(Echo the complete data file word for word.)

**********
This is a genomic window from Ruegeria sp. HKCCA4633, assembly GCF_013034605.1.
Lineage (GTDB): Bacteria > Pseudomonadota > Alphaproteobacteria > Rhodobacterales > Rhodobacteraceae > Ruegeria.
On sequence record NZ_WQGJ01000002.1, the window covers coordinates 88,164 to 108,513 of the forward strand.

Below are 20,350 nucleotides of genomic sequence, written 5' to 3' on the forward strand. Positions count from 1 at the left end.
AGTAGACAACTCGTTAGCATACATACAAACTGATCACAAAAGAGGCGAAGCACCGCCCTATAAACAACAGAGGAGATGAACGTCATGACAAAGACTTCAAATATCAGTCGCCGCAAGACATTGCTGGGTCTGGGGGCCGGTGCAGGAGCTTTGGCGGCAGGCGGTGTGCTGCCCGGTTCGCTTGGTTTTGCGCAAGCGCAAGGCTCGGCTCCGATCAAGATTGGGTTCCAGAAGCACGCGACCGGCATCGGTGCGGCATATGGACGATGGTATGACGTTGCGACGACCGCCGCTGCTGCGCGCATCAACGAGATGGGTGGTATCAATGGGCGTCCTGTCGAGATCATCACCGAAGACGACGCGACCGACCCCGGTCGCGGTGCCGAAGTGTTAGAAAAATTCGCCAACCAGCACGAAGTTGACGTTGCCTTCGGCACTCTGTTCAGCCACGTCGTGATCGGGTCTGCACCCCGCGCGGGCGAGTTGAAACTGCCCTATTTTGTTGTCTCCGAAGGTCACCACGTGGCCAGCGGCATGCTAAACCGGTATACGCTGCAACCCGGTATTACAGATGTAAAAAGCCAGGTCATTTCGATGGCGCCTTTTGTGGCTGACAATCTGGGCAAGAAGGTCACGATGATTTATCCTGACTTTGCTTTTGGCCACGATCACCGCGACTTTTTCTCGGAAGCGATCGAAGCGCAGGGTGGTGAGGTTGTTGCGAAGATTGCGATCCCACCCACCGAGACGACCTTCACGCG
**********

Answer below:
This is a genomic window from Ruegeria sp. HKCCA4633, assembly GCF_013034605.1.
Lineage (GTDB): Bacteria > Pseudomonadota > Alphaproteobacteria > Rhodobacterales > Rhodobacteraceae > Ruegeria.
On sequence record NZ_WQGJ01000002.1, the window covers coordinates 88,164 to 108,513 of the forward strand.

Below are 20,350 nucleotides of genomic sequence, written 5' to 3' on the forward strand. Positions count from 1 at the left end.
AGTAGACAACTCGTTAGCATACATACAAACTGATCACAAAAGAGGCGAAGCACCGCCCTATAAACAACAGAGGAGATGAACGTCATGACAAAGACTTCAAATATCAGTCGCCGCAAGACATTGCTGGGTCTGGGGGCCGGTGCAGGAGCTTTGGCGGCAGGCGGTGTGCTGCCCGGTTCGCTTGGTTTTGCGCAAGCGCAAGGCTCGGCTCCGATCAAGATTGGGTTCCAGAAGCACGCGACCGGCATCGGTGCGGCATATGGACGATGGTATGACGTTGCGACGACCGCCGCTGCTGCGCGCATCAACGAGATGGGTGGTATCAATGGGCGTCCTGTCGAGATCATCACCGAAGACGACGCGACCGACCCCGGTCGCGGTGCCGAAGTGTTAGAAAAATTCGCCAACCAGCACGAAGTTGACGTTGCCTTCGGCACTCTGTTCAGCCACGTCGTGATCGGGTCTGCACCCCGCGCGGGCGAGTTGAAACTGCCCTATTTTGTTGTCTCCGAAGGTCACCACGTGGCCAGCGGCATGCTAAACCGGTATACGCTGCAACCCGGTATTACAGATGTAAAAAGCCAGGTCATTTCGATGGCGCCTTTTGTGGCTGACAATCTGGGCAAGAAGGTCACGATGATTTATCCTGACTTTGCTTTTGGCCACGATCACCGCGACTTTTTCTCGGAAGCGATCGAAGCGCAGGGTGGTGAGGTTGTTGCGAAGATTGCGATCCCACCCACCGAGACGACCTTCACGCG